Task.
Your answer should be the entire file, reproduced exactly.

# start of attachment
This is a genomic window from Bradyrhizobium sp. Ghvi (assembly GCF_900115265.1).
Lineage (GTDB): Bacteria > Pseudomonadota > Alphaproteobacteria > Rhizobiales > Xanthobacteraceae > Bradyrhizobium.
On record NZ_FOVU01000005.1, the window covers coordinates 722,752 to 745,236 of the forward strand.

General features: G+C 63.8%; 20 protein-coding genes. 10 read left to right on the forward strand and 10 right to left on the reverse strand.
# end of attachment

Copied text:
This is a genomic window from Bradyrhizobium sp. Ghvi (assembly GCF_900115265.1).
Lineage (GTDB): Bacteria > Pseudomonadota > Alphaproteobacteria > Rhizobiales > Xanthobacteraceae > Bradyrhizobium.
On record NZ_FOVU01000005.1, the window covers coordinates 722,752 to 745,236 of the forward strand.

General features: G+C 63.8%; 20 protein-coding genes. 10 read left to right on the forward strand and 10 right to left on the reverse strand.